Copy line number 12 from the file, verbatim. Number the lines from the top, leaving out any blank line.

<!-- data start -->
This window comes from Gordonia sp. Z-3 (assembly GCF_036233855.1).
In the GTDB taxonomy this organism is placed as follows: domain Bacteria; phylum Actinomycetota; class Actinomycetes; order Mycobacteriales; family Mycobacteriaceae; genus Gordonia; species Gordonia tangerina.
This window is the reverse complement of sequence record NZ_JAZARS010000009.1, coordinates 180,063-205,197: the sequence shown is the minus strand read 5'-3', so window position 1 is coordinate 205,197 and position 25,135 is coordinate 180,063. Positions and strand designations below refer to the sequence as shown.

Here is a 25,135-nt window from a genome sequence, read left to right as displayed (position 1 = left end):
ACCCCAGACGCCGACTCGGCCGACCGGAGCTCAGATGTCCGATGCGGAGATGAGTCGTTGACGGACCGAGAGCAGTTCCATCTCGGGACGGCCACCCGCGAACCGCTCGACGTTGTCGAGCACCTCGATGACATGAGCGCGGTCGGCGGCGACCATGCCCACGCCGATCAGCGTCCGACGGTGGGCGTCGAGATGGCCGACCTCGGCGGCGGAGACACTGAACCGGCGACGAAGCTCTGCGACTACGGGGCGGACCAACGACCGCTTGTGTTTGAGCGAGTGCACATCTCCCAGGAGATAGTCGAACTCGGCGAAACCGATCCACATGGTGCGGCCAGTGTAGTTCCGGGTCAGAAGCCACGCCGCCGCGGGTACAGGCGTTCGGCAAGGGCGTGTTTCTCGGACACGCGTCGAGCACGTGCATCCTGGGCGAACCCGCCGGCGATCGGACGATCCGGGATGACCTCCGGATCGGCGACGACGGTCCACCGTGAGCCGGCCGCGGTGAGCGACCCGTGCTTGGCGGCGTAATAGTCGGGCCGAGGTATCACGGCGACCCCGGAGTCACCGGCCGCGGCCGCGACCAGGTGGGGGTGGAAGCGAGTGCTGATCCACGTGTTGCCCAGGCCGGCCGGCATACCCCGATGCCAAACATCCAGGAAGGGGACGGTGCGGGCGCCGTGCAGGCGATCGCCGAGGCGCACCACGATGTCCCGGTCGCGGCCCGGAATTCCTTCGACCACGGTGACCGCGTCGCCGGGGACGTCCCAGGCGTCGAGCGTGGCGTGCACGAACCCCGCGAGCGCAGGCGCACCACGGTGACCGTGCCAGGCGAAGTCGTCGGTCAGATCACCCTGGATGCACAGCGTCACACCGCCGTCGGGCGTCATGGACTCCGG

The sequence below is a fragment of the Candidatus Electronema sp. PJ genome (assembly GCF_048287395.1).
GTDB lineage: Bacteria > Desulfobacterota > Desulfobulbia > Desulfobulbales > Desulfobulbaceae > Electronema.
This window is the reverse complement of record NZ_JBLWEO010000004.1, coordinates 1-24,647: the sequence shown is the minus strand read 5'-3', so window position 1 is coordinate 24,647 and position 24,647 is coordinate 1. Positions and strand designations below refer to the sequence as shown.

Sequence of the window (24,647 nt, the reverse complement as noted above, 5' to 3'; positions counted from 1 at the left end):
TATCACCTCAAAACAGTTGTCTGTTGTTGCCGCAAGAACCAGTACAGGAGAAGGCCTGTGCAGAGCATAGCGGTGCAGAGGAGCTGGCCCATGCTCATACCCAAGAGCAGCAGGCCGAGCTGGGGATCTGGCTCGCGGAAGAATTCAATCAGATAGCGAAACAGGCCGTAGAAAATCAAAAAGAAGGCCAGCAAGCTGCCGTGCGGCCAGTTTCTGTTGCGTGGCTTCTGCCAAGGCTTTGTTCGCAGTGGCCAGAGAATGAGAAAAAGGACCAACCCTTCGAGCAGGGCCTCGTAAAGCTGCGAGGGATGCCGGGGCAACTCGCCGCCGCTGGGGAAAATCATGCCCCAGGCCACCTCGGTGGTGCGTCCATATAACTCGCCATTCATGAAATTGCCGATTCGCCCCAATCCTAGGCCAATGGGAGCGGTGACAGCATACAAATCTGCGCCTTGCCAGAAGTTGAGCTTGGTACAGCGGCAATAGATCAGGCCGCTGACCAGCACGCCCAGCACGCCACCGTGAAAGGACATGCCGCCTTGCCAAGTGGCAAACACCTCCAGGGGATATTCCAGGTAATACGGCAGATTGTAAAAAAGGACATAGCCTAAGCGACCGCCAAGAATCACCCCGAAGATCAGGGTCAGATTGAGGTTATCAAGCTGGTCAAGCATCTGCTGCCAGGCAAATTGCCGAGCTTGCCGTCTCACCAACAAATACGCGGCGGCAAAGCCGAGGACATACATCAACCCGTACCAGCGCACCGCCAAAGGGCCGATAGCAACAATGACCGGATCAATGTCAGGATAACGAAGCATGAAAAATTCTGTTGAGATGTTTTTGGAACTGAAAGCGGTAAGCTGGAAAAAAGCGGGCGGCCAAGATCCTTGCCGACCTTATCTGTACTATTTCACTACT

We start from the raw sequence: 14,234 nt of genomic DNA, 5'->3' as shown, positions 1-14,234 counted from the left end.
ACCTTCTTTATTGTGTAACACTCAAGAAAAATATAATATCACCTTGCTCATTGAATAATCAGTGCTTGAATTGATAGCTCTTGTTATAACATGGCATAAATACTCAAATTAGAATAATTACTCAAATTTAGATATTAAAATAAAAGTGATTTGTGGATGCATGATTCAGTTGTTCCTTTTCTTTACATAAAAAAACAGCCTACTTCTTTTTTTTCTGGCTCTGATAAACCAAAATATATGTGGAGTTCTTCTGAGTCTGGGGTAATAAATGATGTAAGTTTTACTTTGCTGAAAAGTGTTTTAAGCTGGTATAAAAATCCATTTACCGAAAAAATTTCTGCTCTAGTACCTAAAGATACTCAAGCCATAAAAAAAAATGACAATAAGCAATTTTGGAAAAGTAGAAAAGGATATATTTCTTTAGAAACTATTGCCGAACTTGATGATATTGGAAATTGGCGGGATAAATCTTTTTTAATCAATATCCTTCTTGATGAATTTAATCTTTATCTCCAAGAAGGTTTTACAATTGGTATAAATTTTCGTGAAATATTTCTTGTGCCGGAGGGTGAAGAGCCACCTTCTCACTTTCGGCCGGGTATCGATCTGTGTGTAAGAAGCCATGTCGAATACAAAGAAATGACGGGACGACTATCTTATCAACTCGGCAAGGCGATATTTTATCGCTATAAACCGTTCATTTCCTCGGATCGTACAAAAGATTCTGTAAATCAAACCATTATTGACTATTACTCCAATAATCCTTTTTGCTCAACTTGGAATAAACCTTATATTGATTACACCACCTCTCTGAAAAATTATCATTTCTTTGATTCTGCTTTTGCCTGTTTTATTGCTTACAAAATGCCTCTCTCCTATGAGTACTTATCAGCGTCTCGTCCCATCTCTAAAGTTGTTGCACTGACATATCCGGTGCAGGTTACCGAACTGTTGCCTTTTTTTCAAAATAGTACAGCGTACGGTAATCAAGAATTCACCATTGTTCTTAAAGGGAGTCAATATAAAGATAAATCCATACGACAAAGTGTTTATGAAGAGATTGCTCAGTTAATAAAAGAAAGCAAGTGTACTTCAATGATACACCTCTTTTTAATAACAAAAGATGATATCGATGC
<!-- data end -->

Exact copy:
ACCTTCTTTATTGTGTAACACTCAAGAAAAATATAATATCACCTTGCTCATTGAATAATCAGTGCTTGAATTGATAGCTCTTGTTATAACATGGCATAAATACTCAAATTAGAATAATTACTCAAATTTAGATATTAAAATAAAAGTGATTTGTGGATGCATGATTCAGTTGTTCCTTTTCTTTACATAAAAAAACAGCCTACTTCTTTTTTTTCTGGCTCTGATAAACCAAAATATATGTGGAGTTCTTCTGAGTCTGGGGTAATAAATGATGTAAGTTTTACTTTGCTGAAAAGTGTTTTAAGCTGGTATAAAAATCCATTTACCGAAAAAATTTCTGCTCTAGTACCTAAAGATACTCAAGCCATAAAAAAAAATGACAATAAGCAATTTTGGAAAAGTAGAAAAGGATATATTTCTTTAGAAACTATTGCCGAACTTGATGATATTGGAAATTGGCGGGATAAATCTTTTTTAATCAATATCCTTCTTGATGAATTTAATCTTTATCTCCAAGAAGGTTTTACAATTGGTATAAATTTTCGTGAAATATTTCTTGTGCCGGAGGGTGAAGAGCCACCTTCTCACTTTCGGCCGGGTATCGATCTGTGTGTAAGAAGCCATGTCGAATACAAAGAAATGACGGGACGACTATCTTATCAACTCGGCAAGGCGATATTTTATCGCTATAAACCGTTCATTTCCTCGGATCGTACAAAAGATTCTGTAAATCAAACCATTATTGACTATTACTCCAATAATCCTTTTTGCTCAACTTGGAATAAACCTTATATTGATTACACCACCTCTCTGAAAAATTATCATTTCTTTGATTCTGCTTTTGCCTGTTTTATTGCTTACAAAATGCCTCTCTCCTATGAGTACTTATCAGCGTCTCGTCCCATCTCTAAAGTTGTTGCACTGACATATCCGGTGCAGGTTACCGAACTGTTGCCTTTTTTTCAAAATAGTACAGCGTACGGTAATCAAGAATTCACCATTGTTCTTAAAGGGAGTCAATATAAAGATAAATCCATACGACAAAGTGTTTATGAAGAGATTGCTCAGTTAATAAAAGAAAGCAAGTGTACTTCAATGATACACCTCTTTTTAATAACAAAAGATGATATCGATGC